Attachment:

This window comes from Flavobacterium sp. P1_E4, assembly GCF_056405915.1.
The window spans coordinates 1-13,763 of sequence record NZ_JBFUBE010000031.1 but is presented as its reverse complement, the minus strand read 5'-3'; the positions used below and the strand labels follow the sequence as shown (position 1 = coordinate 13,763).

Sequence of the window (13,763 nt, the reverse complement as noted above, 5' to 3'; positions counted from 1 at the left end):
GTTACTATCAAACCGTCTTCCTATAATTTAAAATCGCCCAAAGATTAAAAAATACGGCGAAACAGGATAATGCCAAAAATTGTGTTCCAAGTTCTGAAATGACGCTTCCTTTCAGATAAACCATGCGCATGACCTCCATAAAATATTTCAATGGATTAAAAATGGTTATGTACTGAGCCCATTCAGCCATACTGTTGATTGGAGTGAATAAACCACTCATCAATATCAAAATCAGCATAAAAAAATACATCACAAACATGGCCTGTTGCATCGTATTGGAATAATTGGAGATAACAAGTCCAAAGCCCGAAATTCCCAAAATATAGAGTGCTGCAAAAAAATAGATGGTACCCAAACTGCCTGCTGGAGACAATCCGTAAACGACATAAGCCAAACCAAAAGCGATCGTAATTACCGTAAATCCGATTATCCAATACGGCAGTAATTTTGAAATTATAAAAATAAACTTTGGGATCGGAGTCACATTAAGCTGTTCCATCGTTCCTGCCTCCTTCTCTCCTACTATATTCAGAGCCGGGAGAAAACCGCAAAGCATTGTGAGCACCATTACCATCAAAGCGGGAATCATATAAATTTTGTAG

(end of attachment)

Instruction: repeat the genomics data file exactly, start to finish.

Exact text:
This window comes from Flavobacterium sp. P1_E4, assembly GCF_056405915.1.
The window spans coordinates 1-13,763 of sequence record NZ_JBFUBE010000031.1 but is presented as its reverse complement, the minus strand read 5'-3'; the positions used below and the strand labels follow the sequence as shown (position 1 = coordinate 13,763).

Sequence of the window (13,763 nt, the reverse complement as noted above, 5' to 3'; positions counted from 1 at the left end):
GTTACTATCAAACCGTCTTCCTATAATTTAAAATCGCCCAAAGATTAAAAAATACGGCGAAACAGGATAATGCCAAAAATTGTGTTCCAAGTTCTGAAATGACGCTTCCTTTCAGATAAACCATGCGCATGACCTCCATAAAATATTTCAATGGATTAAAAATGGTTATGTACTGAGCCCATTCAGCCATACTGTTGATTGGAGTGAATAAACCACTCATCAATATCAAAATCAGCATAAAAAAATACATCACAAACATGGCCTGTTGCATCGTATTGGAATAATTGGAGATAACAAGTCCAAAGCCCGAAATTCCCAAAATATAGAGTGCTGCAAAAAAATAGATGGTACCCAAACTGCCTGCTGGAGACAATCCGTAAACGACATAAGCCAAACCAAAAGCGATCGTAATTACCGTAAATCCGATTATCCAATACGGCAGTAATTTTGAAATTATAAAAATAAACTTTGGGATCGGAGTCACATTAAGCTGTTCCATCGTTCCTGCCTCCTTCTCTCCTACTATATTCAGAGCCGGGAGAAAACCGCAAAGCATTGTGAGCACCATTACCATCAAAGCGGGAATCATATAAATTTTGTAG